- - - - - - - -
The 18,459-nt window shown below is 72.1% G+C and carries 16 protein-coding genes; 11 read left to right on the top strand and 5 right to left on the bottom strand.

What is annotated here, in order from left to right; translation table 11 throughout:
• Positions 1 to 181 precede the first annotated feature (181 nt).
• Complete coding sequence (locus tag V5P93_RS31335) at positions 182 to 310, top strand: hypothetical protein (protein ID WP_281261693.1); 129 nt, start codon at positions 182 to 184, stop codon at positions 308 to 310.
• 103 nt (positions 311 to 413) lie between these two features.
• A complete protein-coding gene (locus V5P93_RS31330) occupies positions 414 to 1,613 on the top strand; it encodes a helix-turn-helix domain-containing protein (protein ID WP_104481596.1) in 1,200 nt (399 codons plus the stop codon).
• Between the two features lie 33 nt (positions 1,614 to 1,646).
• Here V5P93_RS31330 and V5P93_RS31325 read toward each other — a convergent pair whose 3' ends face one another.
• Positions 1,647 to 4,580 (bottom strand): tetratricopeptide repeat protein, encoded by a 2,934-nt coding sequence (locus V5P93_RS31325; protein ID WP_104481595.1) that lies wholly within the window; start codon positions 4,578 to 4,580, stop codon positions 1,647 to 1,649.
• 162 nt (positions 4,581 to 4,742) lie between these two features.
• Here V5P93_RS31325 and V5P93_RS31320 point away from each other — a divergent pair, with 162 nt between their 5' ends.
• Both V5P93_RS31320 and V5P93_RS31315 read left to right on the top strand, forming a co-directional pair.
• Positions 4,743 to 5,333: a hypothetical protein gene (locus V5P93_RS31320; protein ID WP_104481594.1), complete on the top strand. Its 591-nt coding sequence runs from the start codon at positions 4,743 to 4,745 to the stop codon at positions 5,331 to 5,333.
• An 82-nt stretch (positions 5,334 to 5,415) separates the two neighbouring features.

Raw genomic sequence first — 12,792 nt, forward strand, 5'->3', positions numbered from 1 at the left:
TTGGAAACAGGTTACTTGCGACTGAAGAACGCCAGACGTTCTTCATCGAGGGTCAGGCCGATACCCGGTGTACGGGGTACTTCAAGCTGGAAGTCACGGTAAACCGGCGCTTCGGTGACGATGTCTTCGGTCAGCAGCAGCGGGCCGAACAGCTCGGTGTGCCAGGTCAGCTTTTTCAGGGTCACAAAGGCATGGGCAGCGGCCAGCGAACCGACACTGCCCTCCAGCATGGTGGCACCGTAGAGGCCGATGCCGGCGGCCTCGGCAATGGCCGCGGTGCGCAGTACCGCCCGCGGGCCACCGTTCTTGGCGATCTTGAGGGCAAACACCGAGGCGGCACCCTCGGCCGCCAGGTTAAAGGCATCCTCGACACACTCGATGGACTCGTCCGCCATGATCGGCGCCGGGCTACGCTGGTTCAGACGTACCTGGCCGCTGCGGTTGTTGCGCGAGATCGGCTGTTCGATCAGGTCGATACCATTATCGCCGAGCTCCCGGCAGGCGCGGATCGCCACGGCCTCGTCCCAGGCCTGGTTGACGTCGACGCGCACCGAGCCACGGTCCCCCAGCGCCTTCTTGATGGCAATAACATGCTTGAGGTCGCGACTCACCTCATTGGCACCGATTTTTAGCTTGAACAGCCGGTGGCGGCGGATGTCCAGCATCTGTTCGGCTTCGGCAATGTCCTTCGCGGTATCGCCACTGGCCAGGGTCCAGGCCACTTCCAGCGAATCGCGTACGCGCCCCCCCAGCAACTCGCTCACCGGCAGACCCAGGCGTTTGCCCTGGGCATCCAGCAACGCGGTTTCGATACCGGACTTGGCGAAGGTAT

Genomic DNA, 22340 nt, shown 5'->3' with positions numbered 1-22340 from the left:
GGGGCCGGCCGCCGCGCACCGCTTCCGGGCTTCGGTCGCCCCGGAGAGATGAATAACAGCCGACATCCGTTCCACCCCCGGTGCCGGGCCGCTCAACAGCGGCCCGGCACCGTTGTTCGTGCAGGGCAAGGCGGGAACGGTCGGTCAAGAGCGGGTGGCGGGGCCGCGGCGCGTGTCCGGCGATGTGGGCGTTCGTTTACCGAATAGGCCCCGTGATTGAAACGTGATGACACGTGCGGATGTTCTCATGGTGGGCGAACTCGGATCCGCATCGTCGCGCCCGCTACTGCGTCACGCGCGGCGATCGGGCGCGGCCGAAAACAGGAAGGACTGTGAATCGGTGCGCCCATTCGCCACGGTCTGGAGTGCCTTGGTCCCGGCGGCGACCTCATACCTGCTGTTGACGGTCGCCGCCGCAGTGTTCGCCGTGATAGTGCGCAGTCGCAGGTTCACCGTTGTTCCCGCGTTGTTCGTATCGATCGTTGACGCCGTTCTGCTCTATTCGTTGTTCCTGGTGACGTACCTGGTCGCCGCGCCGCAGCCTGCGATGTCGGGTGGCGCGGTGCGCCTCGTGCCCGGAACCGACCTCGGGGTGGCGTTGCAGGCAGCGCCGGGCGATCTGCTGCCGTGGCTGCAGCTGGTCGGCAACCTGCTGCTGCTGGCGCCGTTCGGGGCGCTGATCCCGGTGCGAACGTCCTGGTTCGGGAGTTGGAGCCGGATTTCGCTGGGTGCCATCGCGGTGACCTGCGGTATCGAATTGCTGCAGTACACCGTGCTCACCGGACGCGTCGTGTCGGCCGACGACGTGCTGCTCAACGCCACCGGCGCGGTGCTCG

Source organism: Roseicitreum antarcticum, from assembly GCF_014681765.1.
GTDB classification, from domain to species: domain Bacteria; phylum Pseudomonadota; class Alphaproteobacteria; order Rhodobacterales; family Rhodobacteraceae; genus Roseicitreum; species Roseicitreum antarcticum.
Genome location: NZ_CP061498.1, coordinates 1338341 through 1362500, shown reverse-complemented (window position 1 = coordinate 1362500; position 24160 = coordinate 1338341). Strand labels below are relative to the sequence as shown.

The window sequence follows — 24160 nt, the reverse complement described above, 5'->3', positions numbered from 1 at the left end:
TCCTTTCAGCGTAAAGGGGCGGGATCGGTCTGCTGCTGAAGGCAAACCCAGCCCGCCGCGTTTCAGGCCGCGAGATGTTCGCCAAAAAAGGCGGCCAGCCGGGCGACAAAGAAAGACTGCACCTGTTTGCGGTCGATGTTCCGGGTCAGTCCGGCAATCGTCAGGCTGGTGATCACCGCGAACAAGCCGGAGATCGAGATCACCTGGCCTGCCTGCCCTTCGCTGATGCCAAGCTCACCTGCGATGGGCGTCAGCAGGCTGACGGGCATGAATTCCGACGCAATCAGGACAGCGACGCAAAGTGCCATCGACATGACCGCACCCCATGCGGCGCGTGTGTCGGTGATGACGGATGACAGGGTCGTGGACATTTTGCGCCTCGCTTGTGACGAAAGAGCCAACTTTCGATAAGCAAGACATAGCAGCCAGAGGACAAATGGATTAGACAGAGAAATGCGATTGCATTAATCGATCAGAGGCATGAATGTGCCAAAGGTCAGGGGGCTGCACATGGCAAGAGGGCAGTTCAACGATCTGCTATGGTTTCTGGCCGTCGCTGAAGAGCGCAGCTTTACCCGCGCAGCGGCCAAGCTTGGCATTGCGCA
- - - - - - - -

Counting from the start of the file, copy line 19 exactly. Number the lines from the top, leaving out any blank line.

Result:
Source organism: Roseicitreum antarcticum, from assembly GCF_014681765.1.